In the decade or so since it first opened, Terminal 5 on the far west side has become a mainstay of New York's live music scene, and while it's often maligned for its heavy crowds and acoustics, for me personally, Terminal 5 is synonymous with live music at its most big, raucous, and fun. But its location on 11th Avenue and 56th Street, seemingly closer to New Jersey than the rest of Manhattan, means plenty of aggravation when looking for a decent bite nearby.
So where should you eat before or after a concert at Terminal 5? Despite the relatively remote location, there are some solid options. Here are our picks.
Good Food to Go
Azuri Cafe: Very good Israeli hole-in-the-wall with a wide variety of kosher plates and sandwiches. Home to our second favorite falafel in the city, which stands out especially well for its toppings and sauces. Closed Friday evenings, Saturdays, and major Jewish holidays.
Burrito Box: Solid Mexican lunch spot with especially good steak burritos and quesadillas, and a remarkably wide variety of vegetarian/vegan options. Also, every order comes with free chips and salsa. Very good for late at night (open until midnight), or if you want a burrito when you're tired of Chipotle.
Justino's Pizzeria: The tiny midtown outpost of Staten Island's Justino's offers heavy, greasy slices, and heavy greasy specialty slices with tons of toppings. Usually open until 4 a.m., this is a very good late night option.
Afghan Kebab House: Decent, inexpensive Afghan fare, with a solid variety of familiar kebabs, kormas, and veg-friendly appetizers (and a BYOB policy).
Hanci Turkish Cuisine: A homey, husband-wife operated Turkish restaurant, with a wide selection of grilled meats, fish, and appetizers. In Ed's words: "order the mixed appetizer plate, make sure they keep the warm, fresh Turkish bread coming, and request your sis kebab rare (to give the grill man more margin for error)."
Inti Peruvian Restaurant: Very good Peruvian standards done well. Their Pollo Inti roast chicken is moist with crisp skin, and costs as little as $5 for a quarter, or $12 for the whole bird. Don't miss the ceviche, either.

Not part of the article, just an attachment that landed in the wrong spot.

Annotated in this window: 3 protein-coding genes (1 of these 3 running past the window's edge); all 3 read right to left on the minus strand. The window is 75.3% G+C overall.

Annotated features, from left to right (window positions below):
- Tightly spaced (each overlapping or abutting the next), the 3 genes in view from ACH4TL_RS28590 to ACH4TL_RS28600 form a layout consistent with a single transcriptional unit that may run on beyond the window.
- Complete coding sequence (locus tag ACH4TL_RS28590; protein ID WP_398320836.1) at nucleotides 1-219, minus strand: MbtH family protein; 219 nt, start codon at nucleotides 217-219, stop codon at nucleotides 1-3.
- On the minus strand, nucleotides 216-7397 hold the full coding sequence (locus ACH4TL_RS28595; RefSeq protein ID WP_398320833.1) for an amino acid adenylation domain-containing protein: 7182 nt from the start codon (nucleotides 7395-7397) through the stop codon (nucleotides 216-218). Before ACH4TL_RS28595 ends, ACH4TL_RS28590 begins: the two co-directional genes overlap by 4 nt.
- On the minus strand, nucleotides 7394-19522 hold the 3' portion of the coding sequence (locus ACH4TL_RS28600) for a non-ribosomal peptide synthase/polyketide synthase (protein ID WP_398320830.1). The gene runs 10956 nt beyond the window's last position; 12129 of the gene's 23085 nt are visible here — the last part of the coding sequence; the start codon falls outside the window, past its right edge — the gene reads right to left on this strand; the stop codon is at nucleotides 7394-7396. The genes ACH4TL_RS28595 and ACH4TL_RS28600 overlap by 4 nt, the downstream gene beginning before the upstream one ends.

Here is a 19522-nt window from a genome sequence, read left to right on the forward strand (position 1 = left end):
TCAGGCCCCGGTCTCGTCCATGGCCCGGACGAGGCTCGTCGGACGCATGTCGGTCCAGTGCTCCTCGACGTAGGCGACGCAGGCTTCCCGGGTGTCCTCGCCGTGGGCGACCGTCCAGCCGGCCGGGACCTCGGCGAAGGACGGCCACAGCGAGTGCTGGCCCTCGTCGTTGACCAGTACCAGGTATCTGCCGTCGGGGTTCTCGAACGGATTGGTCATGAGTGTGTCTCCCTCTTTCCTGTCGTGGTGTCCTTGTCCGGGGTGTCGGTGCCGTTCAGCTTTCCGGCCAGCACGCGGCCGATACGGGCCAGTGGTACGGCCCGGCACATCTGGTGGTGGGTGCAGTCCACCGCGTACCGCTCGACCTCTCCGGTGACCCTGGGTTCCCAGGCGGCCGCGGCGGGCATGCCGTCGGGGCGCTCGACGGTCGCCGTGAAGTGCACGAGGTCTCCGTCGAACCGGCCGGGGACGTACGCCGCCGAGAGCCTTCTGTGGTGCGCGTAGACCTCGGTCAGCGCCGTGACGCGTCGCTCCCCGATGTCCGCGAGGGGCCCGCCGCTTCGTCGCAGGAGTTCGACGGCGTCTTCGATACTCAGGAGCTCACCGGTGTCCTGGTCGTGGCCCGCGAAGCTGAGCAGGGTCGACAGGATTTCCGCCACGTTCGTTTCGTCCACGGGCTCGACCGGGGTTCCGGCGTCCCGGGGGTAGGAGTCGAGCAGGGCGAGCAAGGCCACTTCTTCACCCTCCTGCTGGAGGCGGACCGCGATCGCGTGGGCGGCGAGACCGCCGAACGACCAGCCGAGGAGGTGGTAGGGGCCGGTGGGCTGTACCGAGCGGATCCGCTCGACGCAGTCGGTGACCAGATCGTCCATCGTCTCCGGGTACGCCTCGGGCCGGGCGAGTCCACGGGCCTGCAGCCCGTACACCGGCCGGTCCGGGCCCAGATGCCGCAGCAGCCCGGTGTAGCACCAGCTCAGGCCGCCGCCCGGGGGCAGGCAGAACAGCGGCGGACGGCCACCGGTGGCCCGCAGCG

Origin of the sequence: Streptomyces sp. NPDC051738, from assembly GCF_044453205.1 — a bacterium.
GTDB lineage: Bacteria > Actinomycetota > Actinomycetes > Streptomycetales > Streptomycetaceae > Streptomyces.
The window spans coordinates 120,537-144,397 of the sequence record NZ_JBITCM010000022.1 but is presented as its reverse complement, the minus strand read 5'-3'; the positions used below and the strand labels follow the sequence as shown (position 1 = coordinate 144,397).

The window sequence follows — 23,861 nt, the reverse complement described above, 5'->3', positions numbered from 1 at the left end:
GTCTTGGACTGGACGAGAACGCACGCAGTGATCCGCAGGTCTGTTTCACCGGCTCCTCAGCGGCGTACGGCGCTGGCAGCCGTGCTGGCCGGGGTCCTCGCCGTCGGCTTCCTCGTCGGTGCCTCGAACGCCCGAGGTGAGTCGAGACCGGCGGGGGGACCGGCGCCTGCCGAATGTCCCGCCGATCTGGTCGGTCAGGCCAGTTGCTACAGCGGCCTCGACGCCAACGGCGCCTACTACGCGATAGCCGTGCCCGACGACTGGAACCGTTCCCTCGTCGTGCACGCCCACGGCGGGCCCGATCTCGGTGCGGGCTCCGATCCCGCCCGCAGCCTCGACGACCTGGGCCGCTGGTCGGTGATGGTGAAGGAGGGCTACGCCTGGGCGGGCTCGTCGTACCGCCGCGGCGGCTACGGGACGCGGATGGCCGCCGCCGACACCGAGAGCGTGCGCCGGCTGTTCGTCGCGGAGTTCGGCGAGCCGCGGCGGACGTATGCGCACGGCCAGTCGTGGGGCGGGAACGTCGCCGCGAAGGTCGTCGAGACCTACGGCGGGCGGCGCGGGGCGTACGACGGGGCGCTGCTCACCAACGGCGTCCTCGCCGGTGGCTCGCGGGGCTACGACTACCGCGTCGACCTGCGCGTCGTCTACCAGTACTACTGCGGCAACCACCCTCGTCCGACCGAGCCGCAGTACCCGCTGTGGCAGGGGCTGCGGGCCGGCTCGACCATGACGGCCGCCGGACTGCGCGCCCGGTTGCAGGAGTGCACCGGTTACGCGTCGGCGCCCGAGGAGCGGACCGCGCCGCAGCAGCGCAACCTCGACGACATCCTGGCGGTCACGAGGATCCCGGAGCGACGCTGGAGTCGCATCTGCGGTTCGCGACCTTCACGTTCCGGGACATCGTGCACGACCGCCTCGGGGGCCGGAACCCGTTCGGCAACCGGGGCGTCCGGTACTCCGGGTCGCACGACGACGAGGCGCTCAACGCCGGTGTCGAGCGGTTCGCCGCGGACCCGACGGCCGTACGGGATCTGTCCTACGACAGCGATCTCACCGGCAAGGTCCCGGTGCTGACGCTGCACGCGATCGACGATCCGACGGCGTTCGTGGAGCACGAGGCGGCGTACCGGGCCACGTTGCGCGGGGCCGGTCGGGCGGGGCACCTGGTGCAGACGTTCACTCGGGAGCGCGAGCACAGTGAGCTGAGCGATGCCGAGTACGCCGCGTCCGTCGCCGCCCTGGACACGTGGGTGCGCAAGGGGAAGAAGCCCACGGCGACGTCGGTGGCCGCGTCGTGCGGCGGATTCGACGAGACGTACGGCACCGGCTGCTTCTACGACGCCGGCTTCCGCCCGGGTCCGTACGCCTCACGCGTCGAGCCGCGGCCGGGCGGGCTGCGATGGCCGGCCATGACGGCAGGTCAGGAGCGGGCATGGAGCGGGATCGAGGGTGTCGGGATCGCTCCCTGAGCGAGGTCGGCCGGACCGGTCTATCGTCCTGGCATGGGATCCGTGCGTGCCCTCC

Island Burgers & Shakes: A neighborhood mainstay with hefty—if mushy—burgers that might be better enjoyed after a few beers, available with a ridiculous quantity of toppings. The real draw, though, are the fries and onion rings, worth a trip alone (plus beer).
Pure Thai Cookhouse: This shophouse-style Thai restaurant has become a Hell's Kitchen mainstay since opening in 2010. Best known for its homemade noodles, the fried dishes are also a highlight of the menu.
Totto Ramen: One of our favorite ramen spots in the city, Totto's specialty is Paitan, a flavorful chicken ramen that's uncommon in the US, made with their own fresh noodles. Pork lovers can still get their fix with the Niku ramen, which features several different kinds of pork, including their excellent torch-charred chashu. The original, intimate location on 52nd & 9th can draw long waits, but they've recently opened a second larger storefront on 51st & 10th.
A Few Steps Up
Kashkaval: A specialty cheese store by day, Kashkaval at night is a tiny neighborhood gem that fills up quickly, even on weeknights. They serve a formidable array of Mediterranean tapas, fondue, and have an inexpensive wine and beer list to boot. Also, try the popular turkey meatballs.
La Bergamote: A little patisserie and bistro that offers some of the best croissants and French pastries in the city, as well as solid bistro and brunch fare.
Taboon:A high-end Middle Eastern/Mediterranean restaurant named for the wood-fired oven that serves as the restaurant's centerpiece. The complimentary flatbread is excellent, as are the entrées and mezze fare. Their $38 prix fixe is also available Monday through Friday from 5 p.m. to 6 p.m.
The American Retro Bar & Grill: A Hell's Kitchen bar with classic American bar food. In short: a solid beer selection, burgers, skee-ball, and a whole section of the menu devoted entirely to tater tots.
Ardesia: One of the few New York wine bars that serves well-crafted food to match, Ardesia is contemporary and hip, but not overwhelmingly so. The house-made charcuterie, often a pitfall, is executed well here, and the wine list is interesting and well-curated.
Valhalla: With around 40 beers on tap and many more bottled, Valhalla is without question a top beer bar. Most beers sell for about $7-8 each (standard for specialty beer bar,) but there are solid $5 specials, usually listed on a chalkboard outside.
Have more suggestions? Add them in the comments!
About the author: Ben Jay is a Serious Eats contributor, photographer, carnivore, beer and whisky drinker, and music nerd. That new New Pornographers record better be coming soon... You can follow him on Twitter and Instagram.